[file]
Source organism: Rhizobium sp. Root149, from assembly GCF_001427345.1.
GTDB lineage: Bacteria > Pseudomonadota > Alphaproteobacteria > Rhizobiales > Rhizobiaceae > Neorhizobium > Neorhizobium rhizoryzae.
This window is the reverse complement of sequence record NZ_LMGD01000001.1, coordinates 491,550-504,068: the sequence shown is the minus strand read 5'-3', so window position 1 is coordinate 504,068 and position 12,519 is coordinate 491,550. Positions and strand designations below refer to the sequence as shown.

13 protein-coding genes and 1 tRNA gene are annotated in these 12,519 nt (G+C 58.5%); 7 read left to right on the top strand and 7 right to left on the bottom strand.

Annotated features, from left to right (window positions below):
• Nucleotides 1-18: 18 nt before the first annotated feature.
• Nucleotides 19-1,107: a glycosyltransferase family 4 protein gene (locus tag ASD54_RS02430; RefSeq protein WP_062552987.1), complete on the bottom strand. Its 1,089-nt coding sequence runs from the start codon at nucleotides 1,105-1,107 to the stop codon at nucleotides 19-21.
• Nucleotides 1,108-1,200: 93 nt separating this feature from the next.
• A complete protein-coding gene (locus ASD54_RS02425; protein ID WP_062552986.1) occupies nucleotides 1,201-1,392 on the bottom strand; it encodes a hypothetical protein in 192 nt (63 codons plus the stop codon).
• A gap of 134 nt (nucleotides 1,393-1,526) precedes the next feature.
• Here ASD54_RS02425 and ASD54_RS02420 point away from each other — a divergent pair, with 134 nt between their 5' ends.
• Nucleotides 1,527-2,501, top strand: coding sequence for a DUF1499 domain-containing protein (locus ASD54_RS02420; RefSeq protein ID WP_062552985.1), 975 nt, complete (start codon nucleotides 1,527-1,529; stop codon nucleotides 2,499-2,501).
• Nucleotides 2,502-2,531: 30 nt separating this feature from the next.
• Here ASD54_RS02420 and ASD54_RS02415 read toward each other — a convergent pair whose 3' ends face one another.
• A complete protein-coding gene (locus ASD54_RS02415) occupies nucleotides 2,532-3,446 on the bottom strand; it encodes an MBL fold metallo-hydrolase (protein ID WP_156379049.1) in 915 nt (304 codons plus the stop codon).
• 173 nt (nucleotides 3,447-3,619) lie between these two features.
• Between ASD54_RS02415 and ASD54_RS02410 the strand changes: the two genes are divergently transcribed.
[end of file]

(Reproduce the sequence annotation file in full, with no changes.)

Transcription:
Source organism: Rhizobium sp. Root149, from assembly GCF_001427345.1.
GTDB lineage: Bacteria > Pseudomonadota > Alphaproteobacteria > Rhizobiales > Rhizobiaceae > Neorhizobium > Neorhizobium rhizoryzae.
This window is the reverse complement of sequence record NZ_LMGD01000001.1, coordinates 491,550-504,068: the sequence shown is the minus strand read 5'-3', so window position 1 is coordinate 504,068 and position 12,519 is coordinate 491,550. Positions and strand designations below refer to the sequence as shown.

13 protein-coding genes and 1 tRNA gene are annotated in these 12,519 nt (G+C 58.5%); 7 read left to right on the top strand and 7 right to left on the bottom strand.

Annotated features, from left to right (window positions below):
• Nucleotides 1-18: 18 nt before the first annotated feature.
• Nucleotides 19-1,107: a glycosyltransferase family 4 protein gene (locus tag ASD54_RS02430; RefSeq protein WP_062552987.1), complete on the bottom strand. Its 1,089-nt coding sequence runs from the start codon at nucleotides 1,105-1,107 to the stop codon at nucleotides 19-21.
• Nucleotides 1,108-1,200: 93 nt separating this feature from the next.
• A complete protein-coding gene (locus ASD54_RS02425; protein ID WP_062552986.1) occupies nucleotides 1,201-1,392 on the bottom strand; it encodes a hypothetical protein in 192 nt (63 codons plus the stop codon).
• A gap of 134 nt (nucleotides 1,393-1,526) precedes the next feature.
• Here ASD54_RS02425 and ASD54_RS02420 point away from each other — a divergent pair, with 134 nt between their 5' ends.
• Nucleotides 1,527-2,501, top strand: coding sequence for a DUF1499 domain-containing protein (locus ASD54_RS02420; RefSeq protein ID WP_062552985.1), 975 nt, complete (start codon nucleotides 1,527-1,529; stop codon nucleotides 2,499-2,501).
• Nucleotides 2,502-2,531: 30 nt separating this feature from the next.
• Here ASD54_RS02420 and ASD54_RS02415 read toward each other — a convergent pair whose 3' ends face one another.
• A complete protein-coding gene (locus ASD54_RS02415) occupies nucleotides 2,532-3,446 on the bottom strand; it encodes an MBL fold metallo-hydrolase (protein ID WP_156379049.1) in 915 nt (304 codons plus the stop codon).
• 173 nt (nucleotides 3,447-3,619) lie between these two features.
• Between ASD54_RS02415 and ASD54_RS02410 the strand changes: the two genes are divergently transcribed.